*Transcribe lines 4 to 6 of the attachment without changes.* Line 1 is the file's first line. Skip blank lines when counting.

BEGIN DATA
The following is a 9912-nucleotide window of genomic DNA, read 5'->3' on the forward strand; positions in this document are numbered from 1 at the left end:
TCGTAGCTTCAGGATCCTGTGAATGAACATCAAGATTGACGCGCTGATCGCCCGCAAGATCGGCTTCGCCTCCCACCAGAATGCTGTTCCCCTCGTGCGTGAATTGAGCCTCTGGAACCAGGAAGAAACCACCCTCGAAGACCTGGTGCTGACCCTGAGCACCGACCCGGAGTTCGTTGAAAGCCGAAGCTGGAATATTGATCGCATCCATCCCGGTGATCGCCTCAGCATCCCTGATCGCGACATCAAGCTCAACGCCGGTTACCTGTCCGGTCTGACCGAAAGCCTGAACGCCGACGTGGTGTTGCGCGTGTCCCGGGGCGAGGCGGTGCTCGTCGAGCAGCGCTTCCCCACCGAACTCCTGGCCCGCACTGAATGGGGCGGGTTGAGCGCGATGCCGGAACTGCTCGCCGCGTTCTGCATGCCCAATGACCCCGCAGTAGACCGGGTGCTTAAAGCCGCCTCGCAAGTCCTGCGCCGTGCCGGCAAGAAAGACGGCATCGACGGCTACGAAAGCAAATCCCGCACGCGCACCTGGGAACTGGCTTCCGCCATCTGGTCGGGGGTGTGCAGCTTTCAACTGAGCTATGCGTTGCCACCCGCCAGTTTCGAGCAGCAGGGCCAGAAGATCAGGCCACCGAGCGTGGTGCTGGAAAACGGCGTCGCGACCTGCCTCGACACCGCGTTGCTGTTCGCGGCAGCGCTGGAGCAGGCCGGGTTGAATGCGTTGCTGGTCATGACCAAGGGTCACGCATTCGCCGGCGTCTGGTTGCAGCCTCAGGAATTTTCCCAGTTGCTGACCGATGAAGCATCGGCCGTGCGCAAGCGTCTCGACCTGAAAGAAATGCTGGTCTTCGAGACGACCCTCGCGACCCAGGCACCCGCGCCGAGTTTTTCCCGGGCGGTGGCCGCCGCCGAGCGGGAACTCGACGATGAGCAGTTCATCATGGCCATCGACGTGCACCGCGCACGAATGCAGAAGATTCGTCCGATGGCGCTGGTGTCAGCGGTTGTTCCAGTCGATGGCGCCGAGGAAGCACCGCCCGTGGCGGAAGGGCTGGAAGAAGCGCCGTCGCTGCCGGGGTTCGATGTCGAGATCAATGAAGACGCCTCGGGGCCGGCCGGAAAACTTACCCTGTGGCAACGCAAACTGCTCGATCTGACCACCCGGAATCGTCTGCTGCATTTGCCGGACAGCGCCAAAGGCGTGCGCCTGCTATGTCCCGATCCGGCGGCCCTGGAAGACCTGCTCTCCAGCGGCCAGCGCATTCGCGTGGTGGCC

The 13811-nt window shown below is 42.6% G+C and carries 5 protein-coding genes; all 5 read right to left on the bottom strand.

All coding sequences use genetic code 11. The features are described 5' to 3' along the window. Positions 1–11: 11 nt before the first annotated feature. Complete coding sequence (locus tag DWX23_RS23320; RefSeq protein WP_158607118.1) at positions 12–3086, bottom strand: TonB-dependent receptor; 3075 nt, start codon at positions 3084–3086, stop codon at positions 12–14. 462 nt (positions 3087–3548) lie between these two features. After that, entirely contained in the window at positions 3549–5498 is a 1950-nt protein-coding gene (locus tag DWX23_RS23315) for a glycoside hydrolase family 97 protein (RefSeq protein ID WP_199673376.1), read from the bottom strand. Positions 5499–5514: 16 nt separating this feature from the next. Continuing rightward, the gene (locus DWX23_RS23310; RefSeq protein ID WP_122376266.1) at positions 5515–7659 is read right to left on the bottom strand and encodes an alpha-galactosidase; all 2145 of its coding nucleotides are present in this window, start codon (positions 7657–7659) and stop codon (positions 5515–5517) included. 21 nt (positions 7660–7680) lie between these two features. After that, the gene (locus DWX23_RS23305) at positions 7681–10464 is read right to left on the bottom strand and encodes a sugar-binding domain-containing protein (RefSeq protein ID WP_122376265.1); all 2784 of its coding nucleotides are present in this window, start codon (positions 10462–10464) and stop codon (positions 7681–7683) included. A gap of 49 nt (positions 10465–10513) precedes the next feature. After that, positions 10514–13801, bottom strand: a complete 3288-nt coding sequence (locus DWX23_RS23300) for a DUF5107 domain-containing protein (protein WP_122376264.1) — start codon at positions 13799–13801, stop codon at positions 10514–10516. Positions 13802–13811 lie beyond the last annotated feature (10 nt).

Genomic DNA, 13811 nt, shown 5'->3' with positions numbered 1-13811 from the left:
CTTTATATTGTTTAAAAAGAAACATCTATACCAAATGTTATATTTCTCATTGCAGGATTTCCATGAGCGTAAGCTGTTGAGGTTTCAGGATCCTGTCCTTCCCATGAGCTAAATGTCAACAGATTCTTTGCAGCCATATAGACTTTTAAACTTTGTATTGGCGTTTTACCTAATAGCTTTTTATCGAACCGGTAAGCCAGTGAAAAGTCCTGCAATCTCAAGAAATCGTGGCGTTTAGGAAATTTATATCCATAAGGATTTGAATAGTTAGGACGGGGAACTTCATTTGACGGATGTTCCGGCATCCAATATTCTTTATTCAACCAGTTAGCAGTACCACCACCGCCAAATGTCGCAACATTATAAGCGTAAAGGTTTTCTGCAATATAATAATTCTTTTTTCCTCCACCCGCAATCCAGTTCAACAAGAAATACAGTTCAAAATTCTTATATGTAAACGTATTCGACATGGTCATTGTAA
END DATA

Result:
All coding sequences use genetic code 11. The features are described 5' to 3' along the window. Positions 1–11: 11 nt before the first annotated feature. Complete coding sequence (locus tag DWX23_RS23320; RefSeq protein WP_158607118.1) at positions 12–3086, bottom strand: TonB-dependent receptor; 3075 nt, start codon at positions 3084–3086, stop codon at positions 12–14. 462 nt (positions 3087–3548) lie between these two features. After that, entirely contained in the window at positions 3549–5498 is a 1950-nt protein-coding gene (locus tag DWX23_RS23315) for a glycoside hydrolase family 97 protein (RefSeq protein ID WP_199673376.1), read from the bottom strand. Positions 5499–5514: 16 nt separating this feature from the next. Continuing rightward, the gene (locus DWX23_RS23310; RefSeq protein ID WP_122376266.1) at positions 5515–7659 is read right to left on the bottom strand and encodes an alpha-galactosidase; all 2145 of its coding nucleotides are present in this window, start codon (positions 7657–7659) and stop codon (positions 5515–5517) included. 21 nt (positions 7660–7680) lie between these two features. After that, the gene (locus DWX23_RS23305) at positions 7681–10464 is read right to left on the bottom strand and encodes a sugar-binding domain-containing protein (RefSeq protein ID WP_122376265.1); all 2784 of its coding nucleotides are present in this window, start codon (positions 10462–10464) and stop codon (positions 7681–7683) included. A gap of 49 nt (positions 10465–10513) precedes the next feature. After that, positions 10514–13801, bottom strand: a complete 3288-nt coding sequence (locus DWX23_RS23300) for a DUF5107 domain-containing protein (protein WP_122376264.1) — start codon at positions 13799–13801, stop codon at positions 10514–10516. Positions 13802–13811 lie beyond the last annotated feature (10 nt).

Genomic DNA, 13811 nt, shown 5'->3' with positions numbered 1-13811 from the left:
CTTTATATTGTTTAAAAAGAAACATCTATACCAAATGTTATATTTCTCATTGCAGGATTTCCATGAGCGTAAGCTGTTGAGGTTTCAGGATCCTGTCCTTCCCATGAGCTAAATGTCAACAGATTCTTTGCAGCCATATAGACTTTTAAACTTTGTATTGGCGTTTTACCTAATAGCTTTTTATCGAACCGGTAAGCCAGTGAAAAGTCCTGCAATCTCAAGAAATCGTGGCGTTTAGGAAATTTATATCCATAAGGATTTGAATAGTTAGGACGGGGAACTTCATTTGACGGATGTTCCGGCATCCAATATTCTTTATTCAACCAGTTAGCAGTACCACCACCGCCAAATGTCGCAACATTATAAGCGTAAAGGTTTTCTGCAATATAATAATTCTTTTTTCCTCCACCCGCAATCCAGTTCAACAAGAAATACAGTTCAAAATTCTTATATGTAAACGTATTCGACATGGTCATTGTAA